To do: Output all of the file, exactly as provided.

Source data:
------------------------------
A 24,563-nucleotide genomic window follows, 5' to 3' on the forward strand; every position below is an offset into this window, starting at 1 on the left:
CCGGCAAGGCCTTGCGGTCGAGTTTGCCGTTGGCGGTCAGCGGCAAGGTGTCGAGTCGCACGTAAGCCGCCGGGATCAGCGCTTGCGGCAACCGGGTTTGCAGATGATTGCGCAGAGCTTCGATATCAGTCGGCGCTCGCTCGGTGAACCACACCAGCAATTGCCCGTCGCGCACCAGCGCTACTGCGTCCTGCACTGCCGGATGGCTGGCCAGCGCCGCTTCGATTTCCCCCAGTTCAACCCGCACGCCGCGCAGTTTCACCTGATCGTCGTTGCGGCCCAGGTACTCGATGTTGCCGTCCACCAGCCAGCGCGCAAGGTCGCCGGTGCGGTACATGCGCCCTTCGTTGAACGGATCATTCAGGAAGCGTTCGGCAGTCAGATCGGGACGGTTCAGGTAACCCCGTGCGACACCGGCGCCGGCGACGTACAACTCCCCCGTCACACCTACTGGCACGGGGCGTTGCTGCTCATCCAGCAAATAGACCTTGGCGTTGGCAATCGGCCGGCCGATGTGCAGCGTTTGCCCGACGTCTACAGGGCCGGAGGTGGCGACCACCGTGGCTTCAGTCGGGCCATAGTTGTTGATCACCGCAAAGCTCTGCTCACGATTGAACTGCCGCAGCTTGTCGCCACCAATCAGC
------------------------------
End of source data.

A 24,563-nucleotide genomic window follows, 5' to 3' on the forward strand; every position below is an offset into this window, starting at 1 on the left:
CCGGCAAGGCCTTGCGGTCGAGTTTGCCGTTGGCGGTCAGCGGCAAGGTGTCGAGTCGCACGTAAGCCGCCGGGATCAGCGCTTGCGGCAACCGGGTTTGCAGATGATTGCGCAGAGCTTCGATATCAGTCGGCGCTCGCTCGGTGAACCACACCAGCAATTGCCCGTCGCGCACCAGCGCTACTGCGTCCTGCACTGCCGGATGGCTGGCCAGCGCCGCTTCGATTTCCCCCAGTTCAACCCGCACGCCGCGCAGTTTCACCTGATCGTCGTTGCGGCCCAGGTACTCGATGTTGCCGTCCACCAGCCAGCGCGCAAGGTCGCCGGTGCGGTACATGCGCCCTTCGTTGAACGGATCATTCAGGAAGCGTTCGGCAGTCAGATCGGGACGGTTCAGGTAACCCCGTGCGACACCGGCGCCGGCGACGTACAACTCCCCCGTCACACCTACTGGCACGGGGCGTTGCTGCTCATCCAGCAAATAGACCTTGGCGTTGGCAATCGGCCGGCCGATGTGCAGCGTTTGCCCGACGTCTACAGGGCCGGAGGTGGCGACCACCGTGGCTTCAGTCGGGCCATAGTTGTTGATCACCGCAAAGCTCTGCTCACGATTGAACTGCCGCAGCTTGTCGCCACCAATCAGC